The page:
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Crime News Dateline

Wife's Shocking Blog Post Surfaces After Chef Killed in the Culinary School Where He Taught

Novelist Nancy Crampton Brophy played the part of a grieving widow when her husband Dan Brophy was gunned down, but surveillance video, her online search history and financial motives implied otherwise.


By Jill Sederstrom

Oregon novelist Nancy Crampton Brophy, who once wrote a blog post titled “How to Murder Your Husband,” believed she crafted the perfect plot to get rid of her husband of more than two decades. But prosecutors had some edits to her story when she appeared to follow it in real life, years later.

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They argued that on the morning of June 2, 2018, Nancy snuck into the Oregon Culinary Institute in Portland, where her husband Dan Brophy was a beloved instructor, and shot the talented chef to death as he was getting ready for the day’s students, according to the "Murder in Kitchen One" episode of Dateline: Secrets Uncovered

Nancy then drove home and pretended to play the role of grieving widow.

“Here’s the terrible thing: Even if you find who shot him, it’s not gonna bring him back. And I want him back,” she tearfully told detectives after they informed her that Dan was dead. “That’s the part I want. I don’t care about who shot him, I just want him back.”

But three months after the brutal murder, damaging surveillance footage, a disturbing online search history and a big financial motive would lead detectives to conclude that Nancy had been the one to pull the trigger, cutting short the life of a man with endless hobbies and passions.

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Nancy Crampton Brophy is seen in court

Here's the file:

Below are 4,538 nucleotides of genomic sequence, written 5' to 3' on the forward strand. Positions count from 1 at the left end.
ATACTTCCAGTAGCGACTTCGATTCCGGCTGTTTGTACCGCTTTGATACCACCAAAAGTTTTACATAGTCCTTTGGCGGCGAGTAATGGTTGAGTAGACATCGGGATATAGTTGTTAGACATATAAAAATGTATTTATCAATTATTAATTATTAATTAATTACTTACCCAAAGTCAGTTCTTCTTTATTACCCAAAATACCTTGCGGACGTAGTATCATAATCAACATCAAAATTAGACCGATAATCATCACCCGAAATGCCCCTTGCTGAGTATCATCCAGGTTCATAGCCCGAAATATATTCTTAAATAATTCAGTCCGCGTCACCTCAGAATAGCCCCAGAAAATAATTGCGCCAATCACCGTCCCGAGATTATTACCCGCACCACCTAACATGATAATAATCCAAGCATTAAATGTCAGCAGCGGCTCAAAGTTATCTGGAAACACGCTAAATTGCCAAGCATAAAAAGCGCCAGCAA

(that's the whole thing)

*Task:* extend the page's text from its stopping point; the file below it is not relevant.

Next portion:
Who was Dan Brophy? 

More than four decades after Dan got his start in a kitchen washing dishes in Kansas City, he had become an accomplished culinary wizard. The chef — who also had a degree in marine biology — was a beekeeper, master gardener, an expert at foraging and cooking edible mushrooms, and was always on the search for the latest cooking trend.

“I”m always looking to learn new ingredients, new techniques, new cuisines,” he said in a video for the Oregon Culinary Institute, a school and restaurant. 

He loved teaching others, often taking his students on field trips to learn more about where food came from. Although he could sometimes come off as gruff, Dan had a dry sense of humor that endeared him to many, including his wife Nancy. The two met decades earlier when she was a student in one of his classes.

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Who was Nancy Crampton Brophy?

After completing a culinary course taught by Dan Brophy, who later became her husband, Nancy started her own catering business and worked in insurance at one point, but her true passion was writing. 

She had a series of self-published romance and mystery novels including the Wrong Never Felt So Right series, which included titles like “The Wrong Husband” and “The Wrong Cop.” 

“One of the great things about their relationship was that he had the freedom to pursue his hobbies and interests,” Nathaniel Stillwater, Dan’s son from a previous marriage, told Dateline correspondent Josh Mankiewicz. “You know, she was very much involved with her writing and I think that coalesced nicely, you know, into him being able to make it out to the forest and hunt mushrooms or work on whatever project he had.”

When they weren’t each developing their own passions, they enjoyed being grandparents.

Nancy Crampton Brophy sits in court

What happened to Dan Brophy? 

Dan’s life came to a sudden halt on the morning of June 2, 2018, when the 63-year-old arrived at Portland’s Oregon Culinary Institute just like he had on so many days before. 

Dan entered the institute and turned off the alarm at 7:22 a.m. He set about getting the ice water and coffee ready for his incoming students when he was shot in the back as he stood at the sink. A second shot was fired directly into his chest, leaving him with no chance of survival.

“Somebody just wanted to execute this person,” Portland Police Bureau Detective Darren Posey said.

Investigators found two 9 mm shell casings at the scene. 

Dan’s wallet, which had numerous credit cards and $70 in cash in it, had been left behind at the scene and nothing appeared to have been taken from the institute, seemingly ruling out the possibility of a robbery gone wrong.

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The investigation begins to focus on Nancy Crampton Brophy

Investigators considered whether Dan had been the victim of a disgruntled student, but their focus soon turned to his wife Nancy.